General News

Turtle festival stirs interest and concern

May 9, 2018

Paddy the snapping turtle, and turtle ambassador from the Ontario Turtle Conservation Centre, makes his grand entrance to the Bancroft Turtle Festival held on May 5 at the Bancroft Fish and Game Club. / JIM EADIE  Special to This Week

By Jim Eadie

Over the course of the day this past Saturday, May 5, more than 100 people attended the first Bancroft Turtle Festival organized by local Think Turtle Conservation Initiative. The festival featured displays, three feature presentations and real turtles.

Ontario Nature, The Land Between and Turtle Guardians took up the morning with presentations covering citizen science, the Ontario Reptile and Amphibian Atlas, the work of the Turtle Guardians, upcoming turtle walks to raise awareness of the plight of turtles and their needs for funding.

Brandon Pettipas, 15, from Cardiff, was very enthusiastic.

“I started [being] interested in insects from Grades 2 to 4,” he said. “I had an insect field guide and me and my little brothers, Tristin and Justin, would go for hikes and look for insects. Then my school teacher, Karen Phipps… inspired me with turtles.”

“Their great-grandfather always was a big nature man,” said the boy’s mother. “Our family was always interested in nature. And the boys would work together and go off on expeditions together. It was just the way of our family.”

“I have a camera and I take pictures of what I see,” said Brandon. He now has a reptiles and amphibians field guide too.

Ontario Turtle Conservation Centre education co-ordinator Wendy Baggs described the eight species of turtles found in Ontario, their ways of behaving, eating and surviving. Seven of eight species of Ontario turtles are considered at risk and the painted turtle will likely be listed shortly as well.

The centre is best known as the only turtle trauma treatment centre in Ontario. That was the original intention.

“We have almost 600 turtles brought to our centre this year already. Most of them have been hit by a car and are females that haven’t laid their eggs yet,” she said.

Dead turtles brought to the centre can have their eggs harvested, so the centre started a hatchling program to incubate and hatch eggs.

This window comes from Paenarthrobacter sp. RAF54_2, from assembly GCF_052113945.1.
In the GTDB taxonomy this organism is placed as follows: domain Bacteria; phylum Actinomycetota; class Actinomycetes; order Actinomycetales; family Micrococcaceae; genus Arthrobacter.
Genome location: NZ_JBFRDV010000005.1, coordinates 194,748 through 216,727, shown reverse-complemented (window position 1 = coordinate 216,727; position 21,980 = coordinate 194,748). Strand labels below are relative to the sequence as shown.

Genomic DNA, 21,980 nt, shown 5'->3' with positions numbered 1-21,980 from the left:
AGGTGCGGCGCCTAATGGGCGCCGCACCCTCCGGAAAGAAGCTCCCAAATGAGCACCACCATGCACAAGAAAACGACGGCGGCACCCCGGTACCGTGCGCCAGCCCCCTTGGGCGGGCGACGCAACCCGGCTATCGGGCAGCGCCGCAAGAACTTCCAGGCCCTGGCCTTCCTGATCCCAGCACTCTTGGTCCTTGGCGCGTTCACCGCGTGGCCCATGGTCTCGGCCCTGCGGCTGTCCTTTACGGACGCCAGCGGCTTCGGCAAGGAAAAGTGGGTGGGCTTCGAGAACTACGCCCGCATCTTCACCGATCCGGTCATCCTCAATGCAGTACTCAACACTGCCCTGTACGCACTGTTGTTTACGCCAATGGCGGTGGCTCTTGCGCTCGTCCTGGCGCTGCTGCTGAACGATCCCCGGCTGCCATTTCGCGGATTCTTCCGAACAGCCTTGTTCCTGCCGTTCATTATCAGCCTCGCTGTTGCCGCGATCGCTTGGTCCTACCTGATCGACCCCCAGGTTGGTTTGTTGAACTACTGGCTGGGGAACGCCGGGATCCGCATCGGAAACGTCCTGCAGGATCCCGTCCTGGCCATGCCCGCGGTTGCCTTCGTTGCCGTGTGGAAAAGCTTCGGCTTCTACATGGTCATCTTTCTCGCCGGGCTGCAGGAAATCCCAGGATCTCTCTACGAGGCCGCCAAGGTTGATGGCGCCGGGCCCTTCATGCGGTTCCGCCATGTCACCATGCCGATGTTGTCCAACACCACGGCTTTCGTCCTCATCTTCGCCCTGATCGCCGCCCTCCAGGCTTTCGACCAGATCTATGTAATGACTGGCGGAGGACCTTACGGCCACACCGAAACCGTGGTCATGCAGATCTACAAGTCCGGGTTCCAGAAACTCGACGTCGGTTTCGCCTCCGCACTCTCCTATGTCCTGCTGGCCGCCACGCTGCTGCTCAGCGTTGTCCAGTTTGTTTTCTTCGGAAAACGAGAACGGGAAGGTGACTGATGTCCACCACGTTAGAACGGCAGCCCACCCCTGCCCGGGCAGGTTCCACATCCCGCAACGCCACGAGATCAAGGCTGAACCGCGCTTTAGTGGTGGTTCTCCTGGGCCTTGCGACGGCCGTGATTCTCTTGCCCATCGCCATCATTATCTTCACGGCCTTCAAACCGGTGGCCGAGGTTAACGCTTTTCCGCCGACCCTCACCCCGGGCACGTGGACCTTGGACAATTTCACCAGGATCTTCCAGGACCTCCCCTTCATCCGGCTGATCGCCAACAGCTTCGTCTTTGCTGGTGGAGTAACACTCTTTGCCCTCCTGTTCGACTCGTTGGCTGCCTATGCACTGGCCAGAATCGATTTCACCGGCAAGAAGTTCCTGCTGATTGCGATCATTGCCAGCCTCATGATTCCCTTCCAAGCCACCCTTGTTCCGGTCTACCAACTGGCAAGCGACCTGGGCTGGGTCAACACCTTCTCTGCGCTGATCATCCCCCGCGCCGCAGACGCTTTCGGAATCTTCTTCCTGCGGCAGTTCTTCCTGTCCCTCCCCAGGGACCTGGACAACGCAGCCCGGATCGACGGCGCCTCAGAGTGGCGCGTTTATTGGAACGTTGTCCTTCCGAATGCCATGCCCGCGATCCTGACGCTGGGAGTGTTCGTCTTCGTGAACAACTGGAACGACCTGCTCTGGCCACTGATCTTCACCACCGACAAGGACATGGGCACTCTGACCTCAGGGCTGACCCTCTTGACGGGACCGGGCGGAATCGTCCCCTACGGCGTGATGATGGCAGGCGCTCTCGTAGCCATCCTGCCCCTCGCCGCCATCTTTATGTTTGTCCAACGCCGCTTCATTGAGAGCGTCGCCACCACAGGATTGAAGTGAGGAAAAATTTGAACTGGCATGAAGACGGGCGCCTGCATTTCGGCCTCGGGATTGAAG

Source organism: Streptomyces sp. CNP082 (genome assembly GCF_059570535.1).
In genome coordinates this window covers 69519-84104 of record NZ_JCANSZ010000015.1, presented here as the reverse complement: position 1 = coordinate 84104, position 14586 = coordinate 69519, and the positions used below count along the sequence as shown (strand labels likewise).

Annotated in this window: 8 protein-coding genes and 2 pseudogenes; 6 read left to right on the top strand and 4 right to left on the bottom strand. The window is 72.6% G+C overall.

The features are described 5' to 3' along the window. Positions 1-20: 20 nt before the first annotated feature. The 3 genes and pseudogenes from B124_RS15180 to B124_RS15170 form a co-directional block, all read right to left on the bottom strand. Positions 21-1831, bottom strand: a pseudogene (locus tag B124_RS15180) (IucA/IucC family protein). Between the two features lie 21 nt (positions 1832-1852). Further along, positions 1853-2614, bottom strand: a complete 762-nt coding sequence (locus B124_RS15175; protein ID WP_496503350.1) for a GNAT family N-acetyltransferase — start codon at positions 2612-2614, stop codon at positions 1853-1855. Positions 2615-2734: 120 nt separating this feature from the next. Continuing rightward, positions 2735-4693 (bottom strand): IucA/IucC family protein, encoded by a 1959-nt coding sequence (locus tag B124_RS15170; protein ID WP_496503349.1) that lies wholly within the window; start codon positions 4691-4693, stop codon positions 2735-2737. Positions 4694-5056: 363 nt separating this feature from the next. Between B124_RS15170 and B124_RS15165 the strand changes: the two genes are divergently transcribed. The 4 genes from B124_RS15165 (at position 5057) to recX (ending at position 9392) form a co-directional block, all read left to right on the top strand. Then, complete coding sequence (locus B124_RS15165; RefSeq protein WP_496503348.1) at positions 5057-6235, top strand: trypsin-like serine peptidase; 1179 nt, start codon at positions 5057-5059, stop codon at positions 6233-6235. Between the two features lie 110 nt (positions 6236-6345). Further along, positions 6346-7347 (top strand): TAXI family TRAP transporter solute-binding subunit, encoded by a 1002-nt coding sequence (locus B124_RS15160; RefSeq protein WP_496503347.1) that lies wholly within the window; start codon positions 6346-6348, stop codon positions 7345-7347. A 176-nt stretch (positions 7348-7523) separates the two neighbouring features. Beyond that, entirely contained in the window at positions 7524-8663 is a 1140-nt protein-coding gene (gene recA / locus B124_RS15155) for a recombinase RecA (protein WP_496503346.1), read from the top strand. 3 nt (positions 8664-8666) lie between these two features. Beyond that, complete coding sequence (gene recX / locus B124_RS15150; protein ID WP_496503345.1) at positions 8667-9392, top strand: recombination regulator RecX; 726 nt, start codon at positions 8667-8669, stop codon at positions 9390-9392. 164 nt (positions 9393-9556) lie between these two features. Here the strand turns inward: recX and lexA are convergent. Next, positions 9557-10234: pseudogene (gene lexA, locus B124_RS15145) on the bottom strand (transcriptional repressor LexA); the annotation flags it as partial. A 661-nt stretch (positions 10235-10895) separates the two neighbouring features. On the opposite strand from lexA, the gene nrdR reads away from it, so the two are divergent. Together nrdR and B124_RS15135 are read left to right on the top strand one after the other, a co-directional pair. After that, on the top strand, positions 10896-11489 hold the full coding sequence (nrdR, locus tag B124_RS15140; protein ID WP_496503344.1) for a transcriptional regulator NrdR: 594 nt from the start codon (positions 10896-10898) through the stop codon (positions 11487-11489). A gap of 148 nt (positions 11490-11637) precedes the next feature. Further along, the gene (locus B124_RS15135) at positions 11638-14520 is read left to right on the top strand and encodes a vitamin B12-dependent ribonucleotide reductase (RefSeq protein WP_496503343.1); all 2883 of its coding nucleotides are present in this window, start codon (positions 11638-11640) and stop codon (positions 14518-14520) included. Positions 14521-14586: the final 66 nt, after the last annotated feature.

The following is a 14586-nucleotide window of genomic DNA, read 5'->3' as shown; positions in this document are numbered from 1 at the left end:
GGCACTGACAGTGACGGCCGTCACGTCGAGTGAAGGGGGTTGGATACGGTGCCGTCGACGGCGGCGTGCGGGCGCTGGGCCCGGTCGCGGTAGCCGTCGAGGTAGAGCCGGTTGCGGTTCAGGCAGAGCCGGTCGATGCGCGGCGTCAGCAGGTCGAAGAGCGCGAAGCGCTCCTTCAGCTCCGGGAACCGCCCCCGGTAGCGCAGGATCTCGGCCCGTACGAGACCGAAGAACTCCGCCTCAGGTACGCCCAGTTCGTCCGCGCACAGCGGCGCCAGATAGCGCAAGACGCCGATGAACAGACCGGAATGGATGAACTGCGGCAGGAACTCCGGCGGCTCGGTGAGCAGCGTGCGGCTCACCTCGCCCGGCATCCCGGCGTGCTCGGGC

“That became our new hatchling program,” she said. “Rehabilitated turtles and hatchlings must be released within one kilometre of where they came from, so it is important we know that information. Last year we gathered 3,600 eggs from 960 injured turtles. They were released in the fall, except for 600 which we kept over the winter and released in the spring.”

The centre is keenly aware of the importance of public education. That became the third program under their mandate.

Lastly, the centre has undertaken fieldwork to determine how successful the program either is or is not. Observing past client turtles back in the wild, and turtles at-large sometimes using small transmitters, can provide very useful scientific information to inform their work.

Real live turtles brought from the centre added great interest to the presentation.

“These are non-releasable turtles… They become species advocates,” said Baggs. “A turtle may be un-releasable for a number of reasons… due to the injuries… for example this Blanding’s turtle is blind in one eye and has head injuries and would not survive in the wild now. Also, if the turtle has never lived in the wild, such as one kept as a pet. We have a special licence to keep these turtles for educational work and they live at the centre.”

“It doesn’t matter how big or small, turtles are the heartbeat of our wetlands,” she said. “And remember … what you find in the woods, leave in the woods.”

Like young Brandon. Just take a picture.

The next local event coming up is the Turtle Walk on May 26. It starts at 10 a.m. at Riverside Park.

For further information on the walk go to, about the Ontario Turtle Conservation Centre and the hospital go to or call 705-741-5000 and/or on Think Turtle Conservation Initiative go to



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